What If Mashpee’s Neighbors Have Different Priorities?
By: Elsa H. Partan
Waquoit Bay has been dropped to the bottom of the priority list in Falmouth’s sewer plan, a move that would allow wastewater treatment in several neighborhoods around the bay to be put off another 25 years.
A temporary wastewater committee in Falmouth acknowledged that it moved the Waquoit area from an early phase of construction to a later phase, one that is slated to begin in 2036.
Both Falmouth and Mashpee border Waquoit and contribute to the nitrogen loading in the bay from home septic systems and other sources, and both towns are involved in massive planning efforts to control that pollution from degrading Waquoit and other water bodies.
The change to Falmouth’s plan comes as a blow to the hope that Cape Cod towns can work together on wastewater treatment just as an effort is getting underway to forge exactly that kind of collaboration among Mashpee and its other neighbors.
Cleaning up the bay is one of Mashpee’s top priorities, in part, because the state and federal governments have mandated it. But it will be difficult to improve the bay significantly without Falmouth’s help. Mashpee Sewer Commission Chairman F. Thomas Fudala said the change might require Mashpee to rethink its approach to sewering the Waquoit area.
On the other side of town, at Popponesset Bay, a three-town agreement that was supposed to be completed this month is just getting started. The memorandum of understanding, spearheaded by Cape Cod Water Protection Collaborative Executive Director Andrew R. Gottlieb, intends to address how Sandwich, Barnstable, and Mashpee should divide up responsibility for cleaning up Popponesset Bay.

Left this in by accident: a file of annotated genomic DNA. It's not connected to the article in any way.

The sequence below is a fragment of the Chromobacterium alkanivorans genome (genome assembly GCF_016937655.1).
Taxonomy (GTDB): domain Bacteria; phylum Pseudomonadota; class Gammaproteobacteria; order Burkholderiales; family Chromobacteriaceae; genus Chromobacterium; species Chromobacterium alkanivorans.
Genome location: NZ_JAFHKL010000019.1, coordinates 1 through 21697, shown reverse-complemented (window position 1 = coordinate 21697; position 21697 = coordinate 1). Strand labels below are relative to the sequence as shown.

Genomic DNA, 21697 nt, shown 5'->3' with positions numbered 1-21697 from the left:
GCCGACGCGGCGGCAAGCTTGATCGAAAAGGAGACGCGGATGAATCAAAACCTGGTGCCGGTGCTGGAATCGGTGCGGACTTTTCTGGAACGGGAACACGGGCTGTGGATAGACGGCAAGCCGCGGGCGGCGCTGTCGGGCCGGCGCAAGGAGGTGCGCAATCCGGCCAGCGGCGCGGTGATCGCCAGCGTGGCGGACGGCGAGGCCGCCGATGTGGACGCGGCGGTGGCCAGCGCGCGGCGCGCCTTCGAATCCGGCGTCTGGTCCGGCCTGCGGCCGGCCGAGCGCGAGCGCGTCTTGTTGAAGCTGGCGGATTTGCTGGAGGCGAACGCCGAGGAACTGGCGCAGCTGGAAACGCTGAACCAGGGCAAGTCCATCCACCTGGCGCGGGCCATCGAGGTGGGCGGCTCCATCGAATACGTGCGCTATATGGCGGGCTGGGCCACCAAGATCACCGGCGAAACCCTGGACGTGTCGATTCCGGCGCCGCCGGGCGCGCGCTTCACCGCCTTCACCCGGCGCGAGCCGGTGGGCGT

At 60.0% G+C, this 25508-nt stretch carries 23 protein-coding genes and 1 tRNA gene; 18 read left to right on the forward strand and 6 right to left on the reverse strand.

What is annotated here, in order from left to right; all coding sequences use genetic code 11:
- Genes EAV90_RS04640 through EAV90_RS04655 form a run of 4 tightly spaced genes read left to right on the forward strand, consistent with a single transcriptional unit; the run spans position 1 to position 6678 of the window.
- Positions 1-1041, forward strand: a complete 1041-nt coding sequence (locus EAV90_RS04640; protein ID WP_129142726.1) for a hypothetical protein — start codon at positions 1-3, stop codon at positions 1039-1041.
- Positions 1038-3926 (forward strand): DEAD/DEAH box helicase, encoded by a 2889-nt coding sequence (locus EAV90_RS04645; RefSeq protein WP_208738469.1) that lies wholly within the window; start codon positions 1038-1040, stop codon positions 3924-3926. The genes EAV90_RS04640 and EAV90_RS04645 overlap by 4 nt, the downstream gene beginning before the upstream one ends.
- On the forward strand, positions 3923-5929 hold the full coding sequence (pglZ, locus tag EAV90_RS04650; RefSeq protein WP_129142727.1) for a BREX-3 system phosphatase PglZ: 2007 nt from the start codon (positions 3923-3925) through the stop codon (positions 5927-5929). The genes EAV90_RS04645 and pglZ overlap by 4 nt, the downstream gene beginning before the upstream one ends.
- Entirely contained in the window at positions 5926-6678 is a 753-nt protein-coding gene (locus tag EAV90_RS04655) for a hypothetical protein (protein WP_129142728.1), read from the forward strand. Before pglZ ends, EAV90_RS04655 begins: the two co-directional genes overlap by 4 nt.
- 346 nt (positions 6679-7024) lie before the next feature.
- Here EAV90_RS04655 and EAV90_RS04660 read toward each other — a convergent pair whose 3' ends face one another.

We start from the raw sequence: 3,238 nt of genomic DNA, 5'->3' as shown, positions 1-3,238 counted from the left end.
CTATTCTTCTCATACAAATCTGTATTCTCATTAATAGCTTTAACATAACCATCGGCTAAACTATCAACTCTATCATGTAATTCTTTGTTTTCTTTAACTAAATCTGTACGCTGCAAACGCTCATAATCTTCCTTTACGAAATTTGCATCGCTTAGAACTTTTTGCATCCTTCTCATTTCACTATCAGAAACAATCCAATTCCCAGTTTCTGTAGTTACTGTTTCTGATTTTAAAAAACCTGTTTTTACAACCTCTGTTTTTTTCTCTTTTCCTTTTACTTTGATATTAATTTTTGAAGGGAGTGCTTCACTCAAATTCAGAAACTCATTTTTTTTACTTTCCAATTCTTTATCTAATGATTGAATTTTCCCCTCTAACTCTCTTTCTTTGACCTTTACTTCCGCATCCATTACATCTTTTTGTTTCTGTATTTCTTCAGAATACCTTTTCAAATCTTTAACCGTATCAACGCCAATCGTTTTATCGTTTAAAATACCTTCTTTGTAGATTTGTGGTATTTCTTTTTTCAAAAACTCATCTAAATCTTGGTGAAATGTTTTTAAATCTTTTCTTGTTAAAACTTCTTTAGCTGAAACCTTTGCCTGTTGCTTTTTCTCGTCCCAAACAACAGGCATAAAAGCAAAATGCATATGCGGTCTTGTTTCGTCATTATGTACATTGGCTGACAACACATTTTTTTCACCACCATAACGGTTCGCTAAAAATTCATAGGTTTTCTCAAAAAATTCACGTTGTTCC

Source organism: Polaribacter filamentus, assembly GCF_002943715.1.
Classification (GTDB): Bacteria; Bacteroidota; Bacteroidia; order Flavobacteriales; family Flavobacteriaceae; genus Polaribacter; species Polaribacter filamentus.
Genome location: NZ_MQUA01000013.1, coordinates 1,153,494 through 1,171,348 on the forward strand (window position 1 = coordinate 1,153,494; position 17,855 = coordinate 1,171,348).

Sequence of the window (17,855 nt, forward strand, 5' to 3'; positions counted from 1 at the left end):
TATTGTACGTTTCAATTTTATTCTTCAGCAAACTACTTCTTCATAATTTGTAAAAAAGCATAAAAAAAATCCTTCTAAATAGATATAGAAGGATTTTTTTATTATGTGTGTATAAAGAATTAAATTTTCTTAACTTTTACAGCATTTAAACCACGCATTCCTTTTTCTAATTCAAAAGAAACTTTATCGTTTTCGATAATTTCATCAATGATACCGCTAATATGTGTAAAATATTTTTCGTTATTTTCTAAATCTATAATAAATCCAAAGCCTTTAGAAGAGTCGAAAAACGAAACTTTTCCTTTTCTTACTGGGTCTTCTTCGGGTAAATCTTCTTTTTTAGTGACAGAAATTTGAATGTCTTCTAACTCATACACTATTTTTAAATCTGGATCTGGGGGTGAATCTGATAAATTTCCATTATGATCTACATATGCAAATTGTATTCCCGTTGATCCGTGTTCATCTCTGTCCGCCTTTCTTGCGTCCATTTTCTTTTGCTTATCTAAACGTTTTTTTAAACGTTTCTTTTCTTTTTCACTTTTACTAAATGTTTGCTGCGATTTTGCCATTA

By virtue of geography, Mashpee receives significant nitrogen from surrounding towns without contributing much to bays in other towns in return. The Mashpee Sewer Commission estimates that approximately 200 Mashpee homes contribute to the nitrogen in watersheds that leave Mashpee’s borders, while nitrogen from thousands of homes in Sandwich, Barnstable, and Falmouth travels through the groundwater to Mashpee’s bays and estuaries.
This means that Mashpee will likely be in a position of asking for concessions from surrounding towns without having many bargaining chips. Mr. Gottlieb said he could not think of another town on such unequal footing when it comes to nitrogen flowing in from other towns.
The exposure of conflicting priorities between Falmouth and Mashpee throws into question how a regional approach to wastewater will work, even as the Cape Cod Commission pushes collaboration among towns in its 2010 Watershed Tour. On Tuesday at a presentation at the Mashpee Public Library, the commission Executive Director Paul J. Niedzwiecki estimated that it will be 15 to 20 percent cheaper for towns to collaborate than to treat wastewater on their own. The savings could represent hundreds of millions of dollars across the Cape, he said.
Despite that incentive, collaboration is not going smoothly for Mashpee. Mr. Fudala aired his frustration at the Mashpee Sewer Commission’s November meeting. “I’m disappointed that Falmouth moved backwards,” Mr. Fudala said. “Falmouth has figured out what they are going to do, but it’s not on the bays they share with us.”
The Waquoit change was proposed by the Falmouth Comprehensive Wastewater Management Plan Review Committee, a temporary group formed to provide recommendations to that town’s board of selectmen and to voters. The committee recommended bumping parts of Waquoit, directly north of the bay, from the top priority down to a third tier.